By Kate Schwass-Bueckert
Snakes and exotic pets dominated headlines in 2013, particularly in August after two young brothers died when an African rock python escaped its enclosure and suffocated them as they slept.
Bry Loyst, curator of the Indian River Reptile Zoo near Peterborough, Ont., said at the time the snake must have been confused when it encountered four-year-old Noah Barthe and his brother Connor, 6. The two boys had been at a petting zoo earlier in the day, and may have still smelled like the animals, which is likely why the snake decided to constrict the two boys while they slept.
"Potentially dangerous animals of any kind — whether it be tigers, lions, bears, cobras, rattlesnakes, large pythons — shouldn't be kept in a private residence," Loyst said.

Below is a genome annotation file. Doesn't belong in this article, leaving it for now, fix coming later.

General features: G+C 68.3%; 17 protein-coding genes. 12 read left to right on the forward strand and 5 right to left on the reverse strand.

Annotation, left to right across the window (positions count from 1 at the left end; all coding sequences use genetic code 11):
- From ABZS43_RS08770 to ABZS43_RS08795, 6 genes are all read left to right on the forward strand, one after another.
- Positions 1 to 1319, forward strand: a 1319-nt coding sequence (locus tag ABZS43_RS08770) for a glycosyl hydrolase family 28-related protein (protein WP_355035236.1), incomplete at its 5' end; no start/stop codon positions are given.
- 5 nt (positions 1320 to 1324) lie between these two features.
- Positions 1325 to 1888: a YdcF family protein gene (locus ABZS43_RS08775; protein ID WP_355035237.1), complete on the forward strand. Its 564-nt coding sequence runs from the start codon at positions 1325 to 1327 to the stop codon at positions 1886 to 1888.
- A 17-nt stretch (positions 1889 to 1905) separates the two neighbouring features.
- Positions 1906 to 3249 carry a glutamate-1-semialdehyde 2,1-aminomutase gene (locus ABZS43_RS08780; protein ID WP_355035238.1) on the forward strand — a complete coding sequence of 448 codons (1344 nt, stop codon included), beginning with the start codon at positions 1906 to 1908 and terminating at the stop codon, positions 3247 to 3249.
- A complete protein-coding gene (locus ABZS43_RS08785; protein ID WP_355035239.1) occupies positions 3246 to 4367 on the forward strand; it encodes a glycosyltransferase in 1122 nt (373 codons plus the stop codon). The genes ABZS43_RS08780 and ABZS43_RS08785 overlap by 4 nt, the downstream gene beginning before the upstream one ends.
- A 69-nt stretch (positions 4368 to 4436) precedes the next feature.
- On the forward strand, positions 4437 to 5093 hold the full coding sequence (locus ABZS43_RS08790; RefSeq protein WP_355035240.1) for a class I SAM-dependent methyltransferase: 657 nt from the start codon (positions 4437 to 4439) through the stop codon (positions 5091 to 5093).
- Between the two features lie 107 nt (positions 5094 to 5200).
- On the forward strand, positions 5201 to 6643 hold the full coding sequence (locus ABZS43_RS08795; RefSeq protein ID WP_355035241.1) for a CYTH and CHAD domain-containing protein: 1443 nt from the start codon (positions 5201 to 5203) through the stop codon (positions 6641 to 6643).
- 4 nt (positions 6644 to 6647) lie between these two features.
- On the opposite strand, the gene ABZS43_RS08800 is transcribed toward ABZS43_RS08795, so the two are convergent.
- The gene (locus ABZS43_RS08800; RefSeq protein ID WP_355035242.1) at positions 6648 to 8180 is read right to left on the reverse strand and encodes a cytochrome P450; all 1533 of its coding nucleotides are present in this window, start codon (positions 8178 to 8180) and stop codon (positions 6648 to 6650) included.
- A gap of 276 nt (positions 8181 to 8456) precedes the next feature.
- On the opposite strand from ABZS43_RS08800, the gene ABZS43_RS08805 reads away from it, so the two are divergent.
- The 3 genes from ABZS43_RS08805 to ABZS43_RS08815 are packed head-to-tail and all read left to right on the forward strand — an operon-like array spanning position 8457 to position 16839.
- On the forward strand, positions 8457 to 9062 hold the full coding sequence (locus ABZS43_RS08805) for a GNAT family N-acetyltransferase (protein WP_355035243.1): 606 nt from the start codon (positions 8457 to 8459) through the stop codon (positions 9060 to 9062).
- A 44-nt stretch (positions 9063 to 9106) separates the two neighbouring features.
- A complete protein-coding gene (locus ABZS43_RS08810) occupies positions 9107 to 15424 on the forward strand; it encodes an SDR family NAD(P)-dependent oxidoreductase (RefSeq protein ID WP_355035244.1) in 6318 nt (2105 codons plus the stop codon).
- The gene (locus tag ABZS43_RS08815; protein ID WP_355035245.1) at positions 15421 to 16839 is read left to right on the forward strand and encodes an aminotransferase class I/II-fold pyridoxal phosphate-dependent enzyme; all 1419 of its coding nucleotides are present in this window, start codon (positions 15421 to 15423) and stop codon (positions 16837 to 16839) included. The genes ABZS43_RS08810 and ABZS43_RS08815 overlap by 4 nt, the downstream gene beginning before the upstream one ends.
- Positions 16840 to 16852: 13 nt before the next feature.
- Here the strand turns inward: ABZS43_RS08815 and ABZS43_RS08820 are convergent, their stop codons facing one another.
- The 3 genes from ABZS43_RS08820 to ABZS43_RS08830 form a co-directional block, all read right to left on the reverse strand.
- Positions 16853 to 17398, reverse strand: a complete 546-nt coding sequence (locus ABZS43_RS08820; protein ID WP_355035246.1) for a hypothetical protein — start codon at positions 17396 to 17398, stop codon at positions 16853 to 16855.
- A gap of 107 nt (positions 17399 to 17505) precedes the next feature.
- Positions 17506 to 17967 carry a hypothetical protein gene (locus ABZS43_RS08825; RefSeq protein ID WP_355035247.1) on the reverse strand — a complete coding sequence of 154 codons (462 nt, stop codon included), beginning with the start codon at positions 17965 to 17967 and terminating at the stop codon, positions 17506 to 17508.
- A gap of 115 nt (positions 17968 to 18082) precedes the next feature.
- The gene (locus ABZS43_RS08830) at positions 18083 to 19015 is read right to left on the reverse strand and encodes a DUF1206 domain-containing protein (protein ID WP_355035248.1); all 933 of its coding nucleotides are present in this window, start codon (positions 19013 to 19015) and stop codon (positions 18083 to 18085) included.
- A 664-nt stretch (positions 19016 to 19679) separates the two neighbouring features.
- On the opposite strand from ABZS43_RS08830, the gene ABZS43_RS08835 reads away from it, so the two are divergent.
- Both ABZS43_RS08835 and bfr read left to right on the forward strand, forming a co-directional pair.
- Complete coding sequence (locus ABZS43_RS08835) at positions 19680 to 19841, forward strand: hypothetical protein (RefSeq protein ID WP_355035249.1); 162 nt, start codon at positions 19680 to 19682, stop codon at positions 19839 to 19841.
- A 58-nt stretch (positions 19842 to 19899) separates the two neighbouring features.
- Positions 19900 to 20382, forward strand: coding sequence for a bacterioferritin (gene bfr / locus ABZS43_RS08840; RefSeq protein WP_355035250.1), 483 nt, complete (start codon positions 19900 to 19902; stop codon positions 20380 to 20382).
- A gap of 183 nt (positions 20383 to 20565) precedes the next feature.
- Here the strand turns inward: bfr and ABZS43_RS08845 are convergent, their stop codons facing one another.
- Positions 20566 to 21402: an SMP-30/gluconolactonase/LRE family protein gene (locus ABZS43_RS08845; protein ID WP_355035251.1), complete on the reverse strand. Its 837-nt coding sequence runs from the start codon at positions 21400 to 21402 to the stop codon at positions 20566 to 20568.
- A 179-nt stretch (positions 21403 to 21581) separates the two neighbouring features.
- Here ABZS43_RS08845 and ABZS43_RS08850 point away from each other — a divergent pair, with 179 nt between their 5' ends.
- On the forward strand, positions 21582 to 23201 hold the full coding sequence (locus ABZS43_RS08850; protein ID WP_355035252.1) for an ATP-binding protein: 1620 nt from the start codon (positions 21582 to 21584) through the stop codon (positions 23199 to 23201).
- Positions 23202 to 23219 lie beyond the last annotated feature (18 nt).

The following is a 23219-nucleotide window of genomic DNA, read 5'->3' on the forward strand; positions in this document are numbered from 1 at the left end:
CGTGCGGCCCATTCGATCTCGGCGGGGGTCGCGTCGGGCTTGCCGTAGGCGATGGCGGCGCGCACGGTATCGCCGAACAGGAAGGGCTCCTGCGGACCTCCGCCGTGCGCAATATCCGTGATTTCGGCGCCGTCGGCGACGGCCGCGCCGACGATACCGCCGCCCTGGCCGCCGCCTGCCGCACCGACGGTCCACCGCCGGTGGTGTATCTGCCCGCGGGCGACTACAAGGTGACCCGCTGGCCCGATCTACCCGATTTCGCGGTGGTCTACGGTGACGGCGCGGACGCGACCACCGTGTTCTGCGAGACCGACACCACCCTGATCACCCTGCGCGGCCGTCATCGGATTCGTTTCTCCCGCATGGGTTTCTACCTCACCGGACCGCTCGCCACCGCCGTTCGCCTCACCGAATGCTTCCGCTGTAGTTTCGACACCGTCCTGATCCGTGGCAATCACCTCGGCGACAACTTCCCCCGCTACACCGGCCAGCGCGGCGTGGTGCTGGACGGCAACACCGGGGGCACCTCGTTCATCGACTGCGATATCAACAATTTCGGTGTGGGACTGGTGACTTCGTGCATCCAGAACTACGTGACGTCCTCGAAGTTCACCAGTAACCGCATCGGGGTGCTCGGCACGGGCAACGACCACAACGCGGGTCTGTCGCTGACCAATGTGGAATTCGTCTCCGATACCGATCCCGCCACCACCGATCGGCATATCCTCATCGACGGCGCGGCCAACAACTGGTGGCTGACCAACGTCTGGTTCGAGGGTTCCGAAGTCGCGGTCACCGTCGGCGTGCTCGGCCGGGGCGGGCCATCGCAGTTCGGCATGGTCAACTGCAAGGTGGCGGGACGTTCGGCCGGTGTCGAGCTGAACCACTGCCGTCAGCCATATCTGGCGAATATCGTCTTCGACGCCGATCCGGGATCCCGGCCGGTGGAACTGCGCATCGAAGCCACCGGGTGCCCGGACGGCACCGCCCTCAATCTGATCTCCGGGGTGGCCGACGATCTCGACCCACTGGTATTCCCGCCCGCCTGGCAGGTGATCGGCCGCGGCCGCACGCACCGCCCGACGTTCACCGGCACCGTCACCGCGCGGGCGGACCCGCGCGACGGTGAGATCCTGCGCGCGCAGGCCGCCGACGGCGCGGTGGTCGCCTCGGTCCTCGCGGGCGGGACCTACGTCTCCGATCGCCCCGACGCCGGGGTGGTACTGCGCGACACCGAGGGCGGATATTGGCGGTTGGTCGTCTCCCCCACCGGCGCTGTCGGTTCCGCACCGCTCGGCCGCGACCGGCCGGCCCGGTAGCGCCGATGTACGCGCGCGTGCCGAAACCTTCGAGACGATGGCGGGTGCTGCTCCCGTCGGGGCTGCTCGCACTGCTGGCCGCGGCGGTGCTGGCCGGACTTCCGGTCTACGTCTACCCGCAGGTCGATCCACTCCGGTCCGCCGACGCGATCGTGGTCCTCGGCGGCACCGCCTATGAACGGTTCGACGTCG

"This was an accident waiting to happen."
Since then, authorities have been removing illegal or mistreated snakes, alligators and other exotic animals from homes across the country, and the federal government, provincial leaders and municipalities are all looking at new regulations to protect animals and keep residents safe.
Ontario has asked for at least 36 separate studies looking into the issue, while in December, the New Brunswick government passed a motion by the Opposition Liberals calling for a complete review of the province's Fish and Wildlife Act, which oversees exotic animals.
"Other jurisdictions are looking at New Brunswick for leadership on this file," Liberal MLA Donald Arseneault said in a statement about the motion he proposed. "This file has no politics, it is just the right thing to do."
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